Review: RÜFÜS at Heaven, London


For the first night of RÜFÜS’ sold-out stint at Westminster’s Heaven, the best spot in the house belonged to no human. Above the revellers, who clambered onto each others’ shoulders and bobbed incandescently through every repeating second, sat a sole beach ball, a symbol of the Sydney trio’s most fitting climate and their audience’s geographical cravings. Through selections from homeland chart-toppers Atlas and January’s Bloom, cemented by choruses striving for yet somehow eluding irksomeness by repetition, blinding lights and lyrical idylls brought an essence of their Instagram feed to an arched cavern hidden beneath London’s alleged spring.

In recordings, it is tempting to feel that RÜFÜS tracks are one and the same. Their niche, dance music of resplendent keyboard melodies with single line refrains that establish themselves by the halfway point, can just as easily slide into a DJ’s mix or enthrall an 1,100-strong crowd when performed almost wholly live. Singer Tyrone Lindqvist used drum interludes from James Hunt, which carried inferences of jazz and heavy rock, to switch between guitar and keyboard – the former largely an aesthetic aid that could have done with an audio boost; the latter a duty shared with Jon George, who spent Lindqvist’s final link fashioning the setlist into a meticulous paper aeroplane that subsequently boomeranged back into the band.

New material from Bloom displayed the trio at their most refined, and the body of the set was bookended by the same tracks as the record. Exuberant cowbell work to introduce ‘Brighter’ led into ‘Sundream,’ a transition perhaps indistinguishable to the uninitiated without the roar that followed the twinkle of the latter’s icing. Even deeper cuts like ‘Until The Sun Needs To Rise’ were recited flawlessly by many as Lindqvist roamed, sporting a reversed cap despite the quintessential weather he so obviously joked about.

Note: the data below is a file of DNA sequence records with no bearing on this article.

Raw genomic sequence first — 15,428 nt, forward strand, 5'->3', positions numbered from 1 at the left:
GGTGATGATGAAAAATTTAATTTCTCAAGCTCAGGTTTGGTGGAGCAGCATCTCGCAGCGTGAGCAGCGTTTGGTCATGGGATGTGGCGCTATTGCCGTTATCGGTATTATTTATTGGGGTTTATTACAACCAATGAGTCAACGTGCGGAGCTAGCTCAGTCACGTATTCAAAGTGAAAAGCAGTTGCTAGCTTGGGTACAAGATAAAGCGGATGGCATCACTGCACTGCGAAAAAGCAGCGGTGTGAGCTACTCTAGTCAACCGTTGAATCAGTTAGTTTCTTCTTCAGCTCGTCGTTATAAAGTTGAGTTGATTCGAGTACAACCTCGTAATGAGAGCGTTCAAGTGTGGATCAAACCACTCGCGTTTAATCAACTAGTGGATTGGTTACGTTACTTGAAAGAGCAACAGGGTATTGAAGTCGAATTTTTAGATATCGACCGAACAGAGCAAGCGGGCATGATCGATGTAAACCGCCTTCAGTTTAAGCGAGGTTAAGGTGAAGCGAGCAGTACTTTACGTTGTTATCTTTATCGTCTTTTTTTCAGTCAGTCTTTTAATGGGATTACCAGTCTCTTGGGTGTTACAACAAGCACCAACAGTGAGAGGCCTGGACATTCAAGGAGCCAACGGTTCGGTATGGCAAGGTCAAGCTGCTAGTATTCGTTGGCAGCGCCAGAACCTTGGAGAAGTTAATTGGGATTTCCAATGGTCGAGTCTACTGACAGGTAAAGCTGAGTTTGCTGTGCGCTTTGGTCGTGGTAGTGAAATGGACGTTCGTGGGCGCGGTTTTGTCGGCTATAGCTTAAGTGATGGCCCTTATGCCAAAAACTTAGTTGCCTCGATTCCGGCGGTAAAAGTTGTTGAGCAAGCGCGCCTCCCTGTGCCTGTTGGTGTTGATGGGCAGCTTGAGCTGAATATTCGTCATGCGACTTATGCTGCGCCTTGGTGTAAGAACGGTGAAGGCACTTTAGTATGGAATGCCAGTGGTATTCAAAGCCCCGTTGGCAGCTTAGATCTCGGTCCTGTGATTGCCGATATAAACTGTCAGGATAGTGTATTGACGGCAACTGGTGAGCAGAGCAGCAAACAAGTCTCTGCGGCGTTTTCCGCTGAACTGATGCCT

Alas, a mistimed endeavour of mine for some mid-show refreshment happened to last precisely one ‘Innerbloom’, a ten-minute rendezvous away from the vapid solar worship that suitably comes through as a progressive gem. Fortunately, the likes of recent singles ‘Say A Prayer For Me’ and ‘Like An Animal’ both came across more expansive than their recorded incarnations, and the inclusion of Eurythmics nod ‘Tonight’ and assertive funk number ‘Be With You’ provided sufficient variation. An encore of old and new – a reworked ‘Take Me’ and the ARIA Best Dance Release of 2015 ‘You Were Right’ – concluded with a live cowbell dabble from Lindqvist and an audience trickling into the night with beamed faces.

A peril of publishing set times before a gig is that many punters, even for a sold-out show like this one, will not appear until the main event commences. Thus, for supporting performer Elderbrook, only a scattered few were in position for a Woodkid-esque blend of angsty electronica and embittered vocals. To the bronzed and tipsy sunset euphoria of RÜFÜS, Elderbrook represented the mournful and crushing hangover that inevitably follows.

Eventually chatter and passing of balloons began to subside, allowing Alexander Kotz and his band to gain a modicum of appreciation for his 2014 Black Butter release ‘How Many Times’ and its refrain of “you didn’t find what you set out to”. New track ‘Cinnamon’ maintained an essence of life over a Yotto-helmed hour of deep house before RÜFÜS emerged, but its juxtaposition with the already-perched beach ball was overbearing. Antipodean vibrance had beckoned, and thankfully its inherent energy remained undampened.


About Author

The Edge's resident grumpy old man, a final year Web Scientist with a name even his parents couldn’t spell properly. Ask him any question and you’ll probably get the answer of “Carly Rae Jepsen’s 2015 album E•MO•TION,” which might explain why we still can't get rid of him.

Leave A Reply